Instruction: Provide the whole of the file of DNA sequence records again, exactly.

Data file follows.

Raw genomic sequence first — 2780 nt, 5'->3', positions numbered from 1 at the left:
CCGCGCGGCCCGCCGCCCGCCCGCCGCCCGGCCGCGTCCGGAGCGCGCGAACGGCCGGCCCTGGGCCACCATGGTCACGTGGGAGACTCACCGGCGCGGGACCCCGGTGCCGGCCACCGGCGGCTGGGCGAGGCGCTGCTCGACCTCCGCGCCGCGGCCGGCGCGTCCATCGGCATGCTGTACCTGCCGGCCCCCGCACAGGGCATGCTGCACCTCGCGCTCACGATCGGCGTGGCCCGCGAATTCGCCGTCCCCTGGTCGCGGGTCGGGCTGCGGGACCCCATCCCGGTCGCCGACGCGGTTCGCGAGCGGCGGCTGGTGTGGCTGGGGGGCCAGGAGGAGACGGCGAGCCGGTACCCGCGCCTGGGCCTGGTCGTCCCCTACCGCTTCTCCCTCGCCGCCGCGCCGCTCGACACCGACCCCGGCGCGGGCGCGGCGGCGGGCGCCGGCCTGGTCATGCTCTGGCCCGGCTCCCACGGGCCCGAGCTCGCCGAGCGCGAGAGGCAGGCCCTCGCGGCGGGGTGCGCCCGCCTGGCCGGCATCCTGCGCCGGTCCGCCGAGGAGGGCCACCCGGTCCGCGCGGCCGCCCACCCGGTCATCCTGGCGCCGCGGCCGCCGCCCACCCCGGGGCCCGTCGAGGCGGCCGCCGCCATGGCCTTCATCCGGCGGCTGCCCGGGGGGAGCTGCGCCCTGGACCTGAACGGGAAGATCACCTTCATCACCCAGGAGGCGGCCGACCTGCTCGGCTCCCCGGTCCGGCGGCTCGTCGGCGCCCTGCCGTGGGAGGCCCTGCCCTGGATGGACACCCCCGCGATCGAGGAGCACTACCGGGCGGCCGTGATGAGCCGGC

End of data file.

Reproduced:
Raw genomic sequence first — 2780 nt, 5'->3', positions numbered from 1 at the left:
CCGCGCGGCCCGCCGCCCGCCCGCCGCCCGGCCGCGTCCGGAGCGCGCGAACGGCCGGCCCTGGGCCACCATGGTCACGTGGGAGACTCACCGGCGCGGGACCCCGGTGCCGGCCACCGGCGGCTGGGCGAGGCGCTGCTCGACCTCCGCGCCGCGGCCGGCGCGTCCATCGGCATGCTGTACCTGCCGGCCCCCGCACAGGGCATGCTGCACCTCGCGCTCACGATCGGCGTGGCCCGCGAATTCGCCGTCCCCTGGTCGCGGGTCGGGCTGCGGGACCCCATCCCGGTCGCCGACGCGGTTCGCGAGCGGCGGCTGGTGTGGCTGGGGGGCCAGGAGGAGACGGCGAGCCGGTACCCGCGCCTGGGCCTGGTCGTCCCCTACCGCTTCTCCCTCGCCGCCGCGCCGCTCGACACCGACCCCGGCGCGGGCGCGGCGGCGGGCGCCGGCCTGGTCATGCTCTGGCCCGGCTCCCACGGGCCCGAGCTCGCCGAGCGCGAGAGGCAGGCCCTCGCGGCGGGGTGCGCCCGCCTGGCCGGCATCCTGCGCCGGTCCGCCGAGGAGGGCCACCCGGTCCGCGCGGCCGCCCACCCGGTCATCCTGGCGCCGCGGCCGCCGCCCACCCCGGGGCCCGTCGAGGCGGCCGCCGCCATGGCCTTCATCCGGCGGCTGCCCGGGGGGAGCTGCGCCCTGGACCTGAACGGGAAGATCACCTTCATCACCCAGGAGGCGGCCGACCTGCTCGGCTCCCCGGTCCGGCGGCTCGTCGGCGCCCTGCCGTGGGAGGCCCTGCCCTGGATGGACACCCCCGCGATCGAGGAGCACTACCGGGCGGCCGTGATGAGCCGGC